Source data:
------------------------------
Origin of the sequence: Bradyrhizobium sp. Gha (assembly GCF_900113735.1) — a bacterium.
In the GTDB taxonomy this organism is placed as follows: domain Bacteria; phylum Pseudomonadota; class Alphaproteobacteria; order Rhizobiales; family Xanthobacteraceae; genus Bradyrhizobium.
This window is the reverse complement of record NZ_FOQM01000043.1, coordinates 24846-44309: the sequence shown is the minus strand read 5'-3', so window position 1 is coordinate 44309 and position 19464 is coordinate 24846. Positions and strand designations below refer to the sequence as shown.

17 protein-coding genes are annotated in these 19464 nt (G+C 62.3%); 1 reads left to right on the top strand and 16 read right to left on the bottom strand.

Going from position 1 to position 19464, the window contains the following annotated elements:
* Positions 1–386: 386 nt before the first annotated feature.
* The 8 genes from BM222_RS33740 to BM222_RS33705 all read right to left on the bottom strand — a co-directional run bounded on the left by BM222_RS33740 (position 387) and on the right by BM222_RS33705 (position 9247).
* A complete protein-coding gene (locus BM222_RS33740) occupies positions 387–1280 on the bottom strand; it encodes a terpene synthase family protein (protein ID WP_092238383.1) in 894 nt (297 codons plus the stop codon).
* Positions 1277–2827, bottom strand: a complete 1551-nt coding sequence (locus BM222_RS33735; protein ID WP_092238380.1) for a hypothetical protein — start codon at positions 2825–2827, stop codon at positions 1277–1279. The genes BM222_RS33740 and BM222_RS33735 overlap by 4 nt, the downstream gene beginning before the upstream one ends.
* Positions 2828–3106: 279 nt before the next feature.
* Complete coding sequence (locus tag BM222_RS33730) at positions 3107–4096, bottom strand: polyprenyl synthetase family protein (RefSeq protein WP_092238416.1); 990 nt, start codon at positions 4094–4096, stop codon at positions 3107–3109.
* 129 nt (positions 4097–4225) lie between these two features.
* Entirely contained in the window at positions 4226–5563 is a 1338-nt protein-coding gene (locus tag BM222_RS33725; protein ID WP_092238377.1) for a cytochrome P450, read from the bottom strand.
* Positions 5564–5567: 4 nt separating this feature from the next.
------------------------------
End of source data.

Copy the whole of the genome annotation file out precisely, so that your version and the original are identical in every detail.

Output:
Origin of the sequence: Bradyrhizobium sp. Gha (assembly GCF_900113735.1) — a bacterium.
In the GTDB taxonomy this organism is placed as follows: domain Bacteria; phylum Pseudomonadota; class Alphaproteobacteria; order Rhizobiales; family Xanthobacteraceae; genus Bradyrhizobium.
This window is the reverse complement of record NZ_FOQM01000043.1, coordinates 24846-44309: the sequence shown is the minus strand read 5'-3', so window position 1 is coordinate 44309 and position 19464 is coordinate 24846. Positions and strand designations below refer to the sequence as shown.

17 protein-coding genes are annotated in these 19464 nt (G+C 62.3%); 1 reads left to right on the top strand and 16 read right to left on the bottom strand.

Going from position 1 to position 19464, the window contains the following annotated elements:
* Positions 1–386: 386 nt before the first annotated feature.
* The 8 genes from BM222_RS33740 to BM222_RS33705 all read right to left on the bottom strand — a co-directional run bounded on the left by BM222_RS33740 (position 387) and on the right by BM222_RS33705 (position 9247).
* A complete protein-coding gene (locus BM222_RS33740) occupies positions 387–1280 on the bottom strand; it encodes a terpene synthase family protein (protein ID WP_092238383.1) in 894 nt (297 codons plus the stop codon).
* Positions 1277–2827, bottom strand: a complete 1551-nt coding sequence (locus BM222_RS33735; protein ID WP_092238380.1) for a hypothetical protein — start codon at positions 2825–2827, stop codon at positions 1277–1279. The genes BM222_RS33740 and BM222_RS33735 overlap by 4 nt, the downstream gene beginning before the upstream one ends.
* Positions 2828–3106: 279 nt before the next feature.
* Complete coding sequence (locus tag BM222_RS33730) at positions 3107–4096, bottom strand: polyprenyl synthetase family protein (RefSeq protein WP_092238416.1); 990 nt, start codon at positions 4094–4096, stop codon at positions 3107–3109.
* 129 nt (positions 4097–4225) lie between these two features.
* Entirely contained in the window at positions 4226–5563 is a 1338-nt protein-coding gene (locus tag BM222_RS33725; protein ID WP_092238377.1) for a cytochrome P450, read from the bottom strand.
* Positions 5564–5567: 4 nt separating this feature from the next.